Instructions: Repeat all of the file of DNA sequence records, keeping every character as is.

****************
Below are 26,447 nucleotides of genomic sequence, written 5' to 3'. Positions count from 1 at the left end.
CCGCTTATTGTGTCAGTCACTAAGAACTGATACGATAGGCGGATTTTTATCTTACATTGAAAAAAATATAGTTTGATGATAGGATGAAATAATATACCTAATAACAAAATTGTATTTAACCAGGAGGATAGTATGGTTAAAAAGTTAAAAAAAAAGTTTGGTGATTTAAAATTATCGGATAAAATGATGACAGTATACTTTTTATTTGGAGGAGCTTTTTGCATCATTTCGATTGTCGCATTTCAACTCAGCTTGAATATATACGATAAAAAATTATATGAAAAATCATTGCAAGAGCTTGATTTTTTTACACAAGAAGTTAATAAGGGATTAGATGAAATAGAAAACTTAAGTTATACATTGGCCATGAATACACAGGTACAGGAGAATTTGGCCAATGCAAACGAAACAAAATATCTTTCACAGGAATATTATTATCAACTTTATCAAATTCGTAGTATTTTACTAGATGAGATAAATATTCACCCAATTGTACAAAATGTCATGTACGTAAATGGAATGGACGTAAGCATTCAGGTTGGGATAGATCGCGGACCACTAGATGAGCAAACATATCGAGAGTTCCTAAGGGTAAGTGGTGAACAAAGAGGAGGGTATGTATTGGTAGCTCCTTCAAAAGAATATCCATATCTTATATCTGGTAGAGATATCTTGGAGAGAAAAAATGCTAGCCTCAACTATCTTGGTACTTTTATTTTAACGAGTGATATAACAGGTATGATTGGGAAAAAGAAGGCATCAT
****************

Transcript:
Below are 26,447 nucleotides of genomic sequence, written 5' to 3'. Positions count from 1 at the left end.
CCGCTTATTGTGTCAGTCACTAAGAACTGATACGATAGGCGGATTTTTATCTTACATTGAAAAAAATATAGTTTGATGATAGGATGAAATAATATACCTAATAACAAAATTGTATTTAACCAGGAGGATAGTATGGTTAAAAAGTTAAAAAAAAAGTTTGGTGATTTAAAATTATCGGATAAAATGATGACAGTATACTTTTTATTTGGAGGAGCTTTTTGCATCATTTCGATTGTCGCATTTCAACTCAGCTTGAATATATACGATAAAAAATTATATGAAAAATCATTGCAAGAGCTTGATTTTTTTACACAAGAAGTTAATAAGGGATTAGATGAAATAGAAAACTTAAGTTATACATTGGCCATGAATACACAGGTACAGGAGAATTTGGCCAATGCAAACGAAACAAAATATCTTTCACAGGAATATTATTATCAACTTTATCAAATTCGTAGTATTTTACTAGATGAGATAAATATTCACCCAATTGTACAAAATGTCATGTACGTAAATGGAATGGACGTAAGCATTCAGGTTGGGATAGATCGCGGACCACTAGATGAGCAAACATATCGAGAGTTCCTAAGGGTAAGTGGTGAACAAAGAGGAGGGTATGTATTGGTAGCTCCTTCAAAAGAATATCCATATCTTATATCTGGTAGAGATATCTTGGAGAGAAAAAATGCTAGCCTCAACTATCTTGGTACTTTTATTTTAACGAGTGATATAACAGGTATGATTGGGAAAAAGAAGGCATCAT